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Westminster Abbey

The Great Pavement

One of the greatest treasures of Westminster Abbey is something most visitors are not even aware of - for it lies under their feet, hidden and protected by a thick carpet…

The Great Pavement
The Great Pavement, Westminster Abbey
© Dean & Chapter of Westminster Abbey 2003
This is the Great Pavement, inlaid with precious marbles, before the high altar. Much more than a piece of decoration, the complex design of this floor is meant to represent "the eternal pattern of the Universe".

The pavement once carried an inscription in brass letters, of which only 11 still remain. Luckily, it was copied in the 15th century, and so we can read the following words:

In the four years before this Year of our Lord 1272,
King Henry III, the City, Odoricus and the Abbot
set in place these porphyry stones.

The Abbot was Richard de Ware who, on being elected, travelled to Italy in 1259 to have his post confirmed by the Pope. Here he discovered beautiful inlaid marble floors, known as Cosmati work, after a Roman family specialising in the craft. The mention of "the City", meaning Rome, suggests that the pavement was at least partly paid for by the Pope. Records show that King Henry III also paid £50 towards the work.

Richard de Ware returned to England with a Cosmati craftsman called Peter Odericus, also mentioned in the inscription. Odericus brought with him a supply of beautifully coloured stones, mostly recycled from ancient Roman ruins. These included green and purple porphyry, onyx marble and a golden-yellow limestone called giallo antico (antique yellow). England provided other stones used in the pavement - alabaster, black limestone, Devonian limestone and Purbeck marble (grey-green limestone from the Isle of Purbeck).

Design and meaning

The pavement Odericus completed in 1268 took the form of a square measuring 24ft 10in on each side. Within this was another square, set at 45º to the outer one, its corners pointing to the cardinal directions. The inner square contained five roundels, four of them arranged around a larger central one made of onyx marble. Around this central roundel, coloured yellow, orange, pink and grey, was another Latin inscription:

Here is the perfectly rounded sphere which reveals
the eternal pattern of the universe.

This was the most important part of the whole pavement. It was on this very roundel that late medieval monarchs sat in the Coronation Chair when they were crowned. They would be anointed with holy oil - an act thought to confer God's power on the king.

Another inscription ran around the four outer roundels. This verse inscription is stranger than anything invented by Dan Brown in The Da Vinci Code:

If the reader wittingly reflects upon all that is laid down,
he will discover here the end of the primum mobile:
the hedge lives for three years,
add in turn dogs, and horses and men
stags and ravens, eagles, huge sea monsters, the world;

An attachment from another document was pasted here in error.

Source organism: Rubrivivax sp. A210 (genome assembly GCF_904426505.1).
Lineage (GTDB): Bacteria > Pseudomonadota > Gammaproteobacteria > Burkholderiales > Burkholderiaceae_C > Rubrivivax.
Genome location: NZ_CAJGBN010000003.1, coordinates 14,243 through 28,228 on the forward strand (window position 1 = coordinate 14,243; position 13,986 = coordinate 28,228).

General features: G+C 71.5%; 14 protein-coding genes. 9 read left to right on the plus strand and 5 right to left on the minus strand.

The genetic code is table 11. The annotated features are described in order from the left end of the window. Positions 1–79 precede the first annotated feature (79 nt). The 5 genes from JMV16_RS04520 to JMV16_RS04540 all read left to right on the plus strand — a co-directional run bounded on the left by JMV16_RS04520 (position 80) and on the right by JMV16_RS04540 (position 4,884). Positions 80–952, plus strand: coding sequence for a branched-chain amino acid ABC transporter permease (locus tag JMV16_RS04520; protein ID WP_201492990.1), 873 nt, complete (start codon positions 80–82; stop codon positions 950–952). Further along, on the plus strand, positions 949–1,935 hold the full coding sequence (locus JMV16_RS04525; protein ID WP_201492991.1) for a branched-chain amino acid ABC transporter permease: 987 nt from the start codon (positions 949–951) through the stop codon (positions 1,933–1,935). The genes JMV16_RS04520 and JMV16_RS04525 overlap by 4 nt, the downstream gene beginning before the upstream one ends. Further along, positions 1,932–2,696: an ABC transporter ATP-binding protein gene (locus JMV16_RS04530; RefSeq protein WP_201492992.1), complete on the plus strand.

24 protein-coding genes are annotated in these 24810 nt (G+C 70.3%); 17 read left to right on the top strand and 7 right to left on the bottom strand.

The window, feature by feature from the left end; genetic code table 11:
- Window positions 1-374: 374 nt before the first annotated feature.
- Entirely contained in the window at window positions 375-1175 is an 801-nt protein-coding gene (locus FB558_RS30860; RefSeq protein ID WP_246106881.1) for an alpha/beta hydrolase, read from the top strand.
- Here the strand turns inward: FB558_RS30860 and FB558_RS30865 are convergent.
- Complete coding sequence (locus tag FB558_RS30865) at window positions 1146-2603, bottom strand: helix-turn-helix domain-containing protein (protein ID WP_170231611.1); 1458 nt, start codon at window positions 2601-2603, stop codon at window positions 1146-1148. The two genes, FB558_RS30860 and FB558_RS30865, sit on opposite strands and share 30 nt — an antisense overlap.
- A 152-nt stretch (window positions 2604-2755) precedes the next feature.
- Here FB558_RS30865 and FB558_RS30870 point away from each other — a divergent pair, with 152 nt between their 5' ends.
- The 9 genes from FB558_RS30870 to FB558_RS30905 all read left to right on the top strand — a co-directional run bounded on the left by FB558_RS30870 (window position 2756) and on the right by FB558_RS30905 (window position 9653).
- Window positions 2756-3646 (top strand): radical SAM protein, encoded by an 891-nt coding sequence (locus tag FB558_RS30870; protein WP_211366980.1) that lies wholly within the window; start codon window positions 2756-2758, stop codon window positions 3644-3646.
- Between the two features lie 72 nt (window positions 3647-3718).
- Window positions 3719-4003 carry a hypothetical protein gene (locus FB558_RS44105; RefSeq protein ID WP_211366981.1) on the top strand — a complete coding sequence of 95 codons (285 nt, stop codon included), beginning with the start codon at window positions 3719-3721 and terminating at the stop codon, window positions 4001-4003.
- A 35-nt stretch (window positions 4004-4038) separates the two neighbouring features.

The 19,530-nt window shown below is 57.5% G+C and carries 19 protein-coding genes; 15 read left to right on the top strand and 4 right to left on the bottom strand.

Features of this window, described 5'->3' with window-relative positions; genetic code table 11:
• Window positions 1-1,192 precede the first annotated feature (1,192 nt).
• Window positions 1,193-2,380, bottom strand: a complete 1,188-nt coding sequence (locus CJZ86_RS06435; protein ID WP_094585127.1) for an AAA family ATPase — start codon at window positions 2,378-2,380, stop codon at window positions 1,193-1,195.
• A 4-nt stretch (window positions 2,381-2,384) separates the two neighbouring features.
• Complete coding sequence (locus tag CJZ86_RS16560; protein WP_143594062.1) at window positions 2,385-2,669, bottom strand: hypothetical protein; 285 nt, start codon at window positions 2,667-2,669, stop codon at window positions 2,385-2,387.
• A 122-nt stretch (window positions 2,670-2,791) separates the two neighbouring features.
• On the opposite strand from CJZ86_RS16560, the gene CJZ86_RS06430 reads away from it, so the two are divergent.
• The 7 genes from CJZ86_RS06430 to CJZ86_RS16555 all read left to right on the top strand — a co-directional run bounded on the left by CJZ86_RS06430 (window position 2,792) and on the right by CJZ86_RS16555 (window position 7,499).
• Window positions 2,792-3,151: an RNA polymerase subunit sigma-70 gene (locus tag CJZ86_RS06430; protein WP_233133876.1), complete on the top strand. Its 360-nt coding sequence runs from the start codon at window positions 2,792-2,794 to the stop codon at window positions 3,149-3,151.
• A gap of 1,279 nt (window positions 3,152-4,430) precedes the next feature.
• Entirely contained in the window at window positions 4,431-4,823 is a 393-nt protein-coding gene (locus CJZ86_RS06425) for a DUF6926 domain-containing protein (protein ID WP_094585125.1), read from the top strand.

each that follows triples the years of the one before.

This inscription refers to the medieval belief that the earth was fixed at the centre of nine moving spheres, which carried the sun, moon, five known planets, and the fixed stars. The ninth and outermost sphere, beyond the fixed stars, was called the "primum mobile'' (first moved) because it was thought to be the sphere set in motion by God, which provided the motive power of all the other spheres.

"The end of the primum mobile" means the age of the universe when it will come to an end - at the Day of Judgement. The verse claims that this can be calculated by tripling the life-spans of God's other creations. So the hedge, standing for three years, is tripled to give the life-span of a dog (nine years), which in turn is tripled to give the life-span of a horse (27 years). The final age, the life-span of the primum mobile, is 19,683 years - three raised to the power of nine. This was appropriate for the age of the ninth sphere.

The inscription reflects a belief in a divinely ordered and perfect universe, seen as a living creation, like a hedge or a stag. The pavement's rich patterns also reflect this divine order. The four roundels surrounding the central one, for example, probably represent the four elements - earth, air, fire and water.

The medieval English churchman and philosopher, Robert Grosseteste (1168-1253), wrote that "God brings about an order that is always good order, and that consists in a beauty that imitates His own nature". It was to reveal this beauty and perfect order that the Great Pavement was built, in the most sacred part of the abbey.


Over the years, the pavement has suffered much damage, mainly due to its use of Purbeck marble, which is vulnerable to damp. Several attempts to restore it have been made, often using inferior materials which have added to the problem. At present, a major project is under way to inspect and clean the pavement. The conservators take microscopic samples of the stones, to identify the different materials used, and carefully dust and clean the pavement using de-ionised water. The long-term aim is to conserve the pavement so that it can be exposed for people to see and enjoy in the future.

Want to learn more about the Great Pavement? Click here to listen to our interview with Abbey conservator Vanessa Simeoni

Find out about the Westminster Abbey pavement conservation project here